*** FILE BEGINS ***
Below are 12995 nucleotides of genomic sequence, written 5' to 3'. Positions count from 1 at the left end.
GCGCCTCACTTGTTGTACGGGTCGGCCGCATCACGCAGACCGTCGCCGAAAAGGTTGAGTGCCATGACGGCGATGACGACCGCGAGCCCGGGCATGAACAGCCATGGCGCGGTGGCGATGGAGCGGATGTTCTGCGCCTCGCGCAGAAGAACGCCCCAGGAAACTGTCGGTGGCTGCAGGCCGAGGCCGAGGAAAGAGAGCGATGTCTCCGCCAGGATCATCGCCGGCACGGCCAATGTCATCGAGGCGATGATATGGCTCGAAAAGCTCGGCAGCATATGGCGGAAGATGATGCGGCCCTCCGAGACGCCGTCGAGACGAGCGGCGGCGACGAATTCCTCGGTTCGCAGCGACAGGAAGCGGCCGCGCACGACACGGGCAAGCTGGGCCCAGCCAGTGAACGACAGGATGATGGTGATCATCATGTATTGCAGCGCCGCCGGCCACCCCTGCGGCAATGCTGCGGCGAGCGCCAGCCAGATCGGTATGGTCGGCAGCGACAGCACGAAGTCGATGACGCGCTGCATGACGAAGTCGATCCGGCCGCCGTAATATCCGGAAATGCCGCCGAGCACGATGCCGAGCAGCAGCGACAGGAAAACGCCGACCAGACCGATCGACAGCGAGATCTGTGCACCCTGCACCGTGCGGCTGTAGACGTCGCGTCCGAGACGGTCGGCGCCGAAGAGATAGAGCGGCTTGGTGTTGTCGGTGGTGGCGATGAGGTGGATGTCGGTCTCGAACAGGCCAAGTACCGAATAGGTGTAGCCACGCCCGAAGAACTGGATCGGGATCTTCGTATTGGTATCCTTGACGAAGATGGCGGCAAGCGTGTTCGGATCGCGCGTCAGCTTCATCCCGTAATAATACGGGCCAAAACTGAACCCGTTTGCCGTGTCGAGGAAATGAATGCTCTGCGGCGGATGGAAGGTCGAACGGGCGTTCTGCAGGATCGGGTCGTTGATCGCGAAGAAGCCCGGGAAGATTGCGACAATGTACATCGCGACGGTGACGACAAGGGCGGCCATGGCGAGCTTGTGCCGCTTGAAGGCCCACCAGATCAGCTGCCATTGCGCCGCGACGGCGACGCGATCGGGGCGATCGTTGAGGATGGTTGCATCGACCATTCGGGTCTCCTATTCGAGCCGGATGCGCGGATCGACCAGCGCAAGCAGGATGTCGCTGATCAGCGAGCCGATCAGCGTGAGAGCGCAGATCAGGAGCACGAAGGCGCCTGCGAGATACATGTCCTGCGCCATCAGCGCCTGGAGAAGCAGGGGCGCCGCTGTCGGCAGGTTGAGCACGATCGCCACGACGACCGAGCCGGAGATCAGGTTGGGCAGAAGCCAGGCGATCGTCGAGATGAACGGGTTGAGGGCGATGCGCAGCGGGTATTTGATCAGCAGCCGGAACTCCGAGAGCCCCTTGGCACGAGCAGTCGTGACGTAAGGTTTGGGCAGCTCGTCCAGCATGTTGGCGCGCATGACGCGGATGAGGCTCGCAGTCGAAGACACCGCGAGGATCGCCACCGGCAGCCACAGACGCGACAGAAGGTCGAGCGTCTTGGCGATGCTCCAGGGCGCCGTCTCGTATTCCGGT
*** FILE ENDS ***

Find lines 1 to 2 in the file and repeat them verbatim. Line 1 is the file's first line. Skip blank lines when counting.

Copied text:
Below are 12995 nucleotides of genomic sequence, written 5' to 3'. Positions count from 1 at the left end.
GCGCCTCACTTGTTGTACGGGTCGGCCGCATCACGCAGACCGTCGCCGAAAAGGTTGAGTGCCATGACGGCGATGACGACCGCGAGCCCGGGCATGAACAGCCATGGCGCGGTGGCGATGGAGCGGATGTTCTGCGCCTCGCGCAGAAGAACGCCCCAGGAAACTGTCGGTGGCTGCAGGCCGAGGCCGAGGAAAGAGAGCGATGTCTCCGCCAGGATCATCGCCGGCACGGCCAATGTCATCGAGGCGATGATATGGCTCGAAAAGCTCGGCAGCATATGGCGGAAGATGATGCGGCCCTCCGAGACGCCGTCGAGACGAGCGGCGGCGACGAATTCCTCGGTTCGCAGCGACAGGAAGCGGCCGCGCACGACACGGGCAAGCTGGGCCCAGCCAGTGAACGACAGGATGATGGTGATCATCATGTATTGCAGCGCCGCCGGCCACCCCTGCGGCAATGCTGCGGCGAGCGCCAGCCAGATCGGTATGGTCGGCAGCGACAGCACGAAGTCGATGACGCGCTGCATGACGAAGTCGATCCGGCCGCCGTAATATCCGGAAATGCCGCCGAGCACGATGCCGAGCAGCAGCGACAGGAAAACGCCGACCAGACCGATCGACAGCGAGATCTGTGCACCCTGCACCGTGCGGCTGTAGACGTCGCGTCCGAGACGGTCGGCGCCGAAGAGATAGAGCGGCTTGGTGTTGTCGGTGGTGGCGATGAGGTGGATGTCGGTCTCGAACAGGCCAAGTACCGAATAGGTGTAGCCACGCCCGAAGAACTGGATCGGGATCTTCGTATTGGTATCCTTGACGAAGATGGCGGCAAGCGTGTTCGGATCGCGCGTCAGCTTCATCCCGTAATAATACGGGCCAAAACTGAACCCGTTTGCCGTGTCGAGGAAATGAATGCTCTGCGGCGGATGGAAGGTCGAACGGGCGTTCTGCAGGATCGGGTCGTTGATCGCGAAGAAGCCCGGGAAGATTGCGACAATGTACATCGCGACGGTGACGACAAGGGCGGCCATGGCGAGCTTGTGCCGCTTGAAGGCCCACCAGATCAGCTGCCATTGCGCCGCGACGGCGACGCGATCGGGGCGATCGTTGAGGATGGTTGCATCGACCATTCGGGTCTCCTATTCGAGCCGGATGCGCGGATCGACCAGCGCAAGCAGGATGTCGCTGATCAGCGAGCCGATCAGCGTGAGAGCGCAGATCAGGAGCACGAAGGCGCCTGCGAGATACATGTCCTGCGCCATCAGCGCCTGGAGAAGCAGGGGCGCCGCTGTCGGCAGGTTGAGCACGATCGCCACGACGACCGAGCCGGAGATCAGGTTGGGCAGAAGCCAGGCGATCGTCGAGATGAACGGGTTGAGGGCGATGCGCAGCGGGTATTTGATCAGCAGCCGGAACTCCGAGAGCCCCTTGGCACGAGCAGTCGTGACGTAAGGTTTGGGCAGCTCGTCCAGCATGTTGGCGCGCATGACGCGGATGAGGCTCGCAGTCGAAGACACCGCGAGGATCGCCACCGGCAGCCACAGACGCGACAGAAGGTCGAGCGTCTTGGCGATGCTCCAGGGCGCCGTCTCGTATTCCGGT